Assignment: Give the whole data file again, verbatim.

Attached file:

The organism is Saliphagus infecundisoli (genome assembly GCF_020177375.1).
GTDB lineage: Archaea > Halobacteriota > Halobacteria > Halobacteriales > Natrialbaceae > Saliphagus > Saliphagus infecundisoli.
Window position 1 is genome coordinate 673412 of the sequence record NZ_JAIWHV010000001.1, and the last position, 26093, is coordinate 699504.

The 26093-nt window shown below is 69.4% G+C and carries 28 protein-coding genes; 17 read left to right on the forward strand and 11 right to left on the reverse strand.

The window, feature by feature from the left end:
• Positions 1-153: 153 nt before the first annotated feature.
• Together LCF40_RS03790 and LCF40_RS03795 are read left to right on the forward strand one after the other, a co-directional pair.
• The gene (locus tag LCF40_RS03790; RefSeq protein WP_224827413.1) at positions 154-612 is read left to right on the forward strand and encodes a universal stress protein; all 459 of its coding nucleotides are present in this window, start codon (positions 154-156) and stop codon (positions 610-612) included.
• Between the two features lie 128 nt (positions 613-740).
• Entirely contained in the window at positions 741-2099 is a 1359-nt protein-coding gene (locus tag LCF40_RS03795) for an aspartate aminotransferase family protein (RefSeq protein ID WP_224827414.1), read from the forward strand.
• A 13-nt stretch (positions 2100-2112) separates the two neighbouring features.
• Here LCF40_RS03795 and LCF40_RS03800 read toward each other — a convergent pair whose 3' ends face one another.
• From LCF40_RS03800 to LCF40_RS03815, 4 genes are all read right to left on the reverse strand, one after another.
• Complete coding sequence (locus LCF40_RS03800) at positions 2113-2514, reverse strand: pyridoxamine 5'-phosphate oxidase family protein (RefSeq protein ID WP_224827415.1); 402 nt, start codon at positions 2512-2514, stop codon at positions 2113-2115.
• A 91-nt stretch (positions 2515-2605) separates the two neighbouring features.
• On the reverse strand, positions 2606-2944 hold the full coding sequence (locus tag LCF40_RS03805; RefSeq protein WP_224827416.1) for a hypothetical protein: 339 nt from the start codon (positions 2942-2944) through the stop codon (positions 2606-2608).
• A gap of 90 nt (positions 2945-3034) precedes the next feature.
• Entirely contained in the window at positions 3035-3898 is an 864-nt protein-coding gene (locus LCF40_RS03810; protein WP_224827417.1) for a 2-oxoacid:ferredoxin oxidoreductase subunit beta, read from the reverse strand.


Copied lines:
The organism is Saliphagus infecundisoli (genome assembly GCF_020177375.1).
GTDB lineage: Archaea > Halobacteriota > Halobacteria > Halobacteriales > Natrialbaceae > Saliphagus > Saliphagus infecundisoli.
Window position 1 is genome coordinate 673412 of the sequence record NZ_JAIWHV010000001.1, and the last position, 26093, is coordinate 699504.

The 26093-nt window shown below is 69.4% G+C and carries 28 protein-coding genes; 17 read left to right on the forward strand and 11 right to left on the reverse strand.

The window, feature by feature from the left end:
• Positions 1-153: 153 nt before the first annotated feature.
• Together LCF40_RS03790 and LCF40_RS03795 are read left to right on the forward strand one after the other, a co-directional pair.
• The gene (locus tag LCF40_RS03790; RefSeq protein WP_224827413.1) at positions 154-612 is read left to right on the forward strand and encodes a universal stress protein; all 459 of its coding nucleotides are present in this window, start codon (positions 154-156) and stop codon (positions 610-612) included.
• Between the two features lie 128 nt (positions 613-740).
• Entirely contained in the window at positions 741-2099 is a 1359-nt protein-coding gene (locus tag LCF40_RS03795) for an aspartate aminotransferase family protein (RefSeq protein ID WP_224827414.1), read from the forward strand.
• A 13-nt stretch (positions 2100-2112) separates the two neighbouring features.
• Here LCF40_RS03795 and LCF40_RS03800 read toward each other — a convergent pair whose 3' ends face one another.
• From LCF40_RS03800 to LCF40_RS03815, 4 genes are all read right to left on the reverse strand, one after another.
• Complete coding sequence (locus LCF40_RS03800) at positions 2113-2514, reverse strand: pyridoxamine 5'-phosphate oxidase family protein (RefSeq protein ID WP_224827415.1); 402 nt, start codon at positions 2512-2514, stop codon at positions 2113-2115.
• A 91-nt stretch (positions 2515-2605) separates the two neighbouring features.
• On the reverse strand, positions 2606-2944 hold the full coding sequence (locus tag LCF40_RS03805; RefSeq protein WP_224827416.1) for a hypothetical protein: 339 nt from the start codon (positions 2942-2944) through the stop codon (positions 2606-2608).
• A gap of 90 nt (positions 2945-3034) precedes the next feature.
• Entirely contained in the window at positions 3035-3898 is an 864-nt protein-coding gene (locus LCF40_RS03810; protein WP_224827417.1) for a 2-oxoacid:ferredoxin oxidoreductase subunit beta, read from the reverse strand.